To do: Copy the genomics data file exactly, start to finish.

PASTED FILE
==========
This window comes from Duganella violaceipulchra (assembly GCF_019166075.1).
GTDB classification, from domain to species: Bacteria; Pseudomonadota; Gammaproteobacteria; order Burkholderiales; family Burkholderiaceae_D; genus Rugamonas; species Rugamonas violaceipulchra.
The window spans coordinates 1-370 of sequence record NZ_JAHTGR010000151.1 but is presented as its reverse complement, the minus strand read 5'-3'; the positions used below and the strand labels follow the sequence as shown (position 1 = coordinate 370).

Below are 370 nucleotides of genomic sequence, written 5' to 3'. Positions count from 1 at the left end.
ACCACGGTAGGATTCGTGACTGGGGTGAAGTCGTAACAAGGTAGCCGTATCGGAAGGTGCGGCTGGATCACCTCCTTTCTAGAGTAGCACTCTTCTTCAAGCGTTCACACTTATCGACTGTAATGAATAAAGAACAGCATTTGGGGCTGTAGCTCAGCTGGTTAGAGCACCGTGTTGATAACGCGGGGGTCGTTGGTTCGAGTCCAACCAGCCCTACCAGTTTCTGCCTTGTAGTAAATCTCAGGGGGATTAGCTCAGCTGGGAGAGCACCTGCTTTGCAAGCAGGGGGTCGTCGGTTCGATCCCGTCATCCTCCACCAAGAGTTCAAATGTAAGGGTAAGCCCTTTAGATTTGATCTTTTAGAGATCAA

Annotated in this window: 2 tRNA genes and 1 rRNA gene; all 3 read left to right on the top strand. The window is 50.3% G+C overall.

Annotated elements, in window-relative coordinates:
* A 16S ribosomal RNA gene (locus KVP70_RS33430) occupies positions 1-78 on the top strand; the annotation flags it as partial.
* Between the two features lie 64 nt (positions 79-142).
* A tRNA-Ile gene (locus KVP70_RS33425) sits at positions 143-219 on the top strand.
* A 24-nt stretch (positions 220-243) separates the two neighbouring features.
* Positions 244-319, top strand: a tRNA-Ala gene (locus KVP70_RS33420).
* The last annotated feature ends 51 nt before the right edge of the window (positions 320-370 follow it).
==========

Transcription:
This window comes from Duganella violaceipulchra (assembly GCF_019166075.1).
GTDB classification, from domain to species: Bacteria; Pseudomonadota; Gammaproteobacteria; order Burkholderiales; family Burkholderiaceae_D; genus Rugamonas; species Rugamonas violaceipulchra.
The window spans coordinates 1-370 of sequence record NZ_JAHTGR010000151.1 but is presented as its reverse complement, the minus strand read 5'-3'; the positions used below and the strand labels follow the sequence as shown (position 1 = coordinate 370).

Below are 370 nucleotides of genomic sequence, written 5' to 3'. Positions count from 1 at the left end.
ACCACGGTAGGATTCGTGACTGGGGTGAAGTCGTAACAAGGTAGCCGTATCGGAAGGTGCGGCTGGATCACCTCCTTTCTAGAGTAGCACTCTTCTTCAAGCGTTCACACTTATCGACTGTAATGAATAAAGAACAGCATTTGGGGCTGTAGCTCAGCTGGTTAGAGCACCGTGTTGATAACGCGGGGGTCGTTGGTTCGAGTCCAACCAGCCCTACCAGTTTCTGCCTTGTAGTAAATCTCAGGGGGATTAGCTCAGCTGGGAGAGCACCTGCTTTGCAAGCAGGGGGTCGTCGGTTCGATCCCGTCATCCTCCACCAAGAGTTCAAATGTAAGGGTAAGCCCTTTAGATTTGATCTTTTAGAGATCAA

Annotated in this window: 2 tRNA genes and 1 rRNA gene; all 3 read left to right on the top strand. The window is 50.3% G+C overall.

Annotated elements, in window-relative coordinates:
* A 16S ribosomal RNA gene (locus KVP70_RS33430) occupies positions 1-78 on the top strand; the annotation flags it as partial.
* Between the two features lie 64 nt (positions 79-142).
* A tRNA-Ile gene (locus KVP70_RS33425) sits at positions 143-219 on the top strand.
* A 24-nt stretch (positions 220-243) separates the two neighbouring features.
* Positions 244-319, top strand: a tRNA-Ala gene (locus KVP70_RS33420).
* The last annotated feature ends 51 nt before the right edge of the window (positions 320-370 follow it).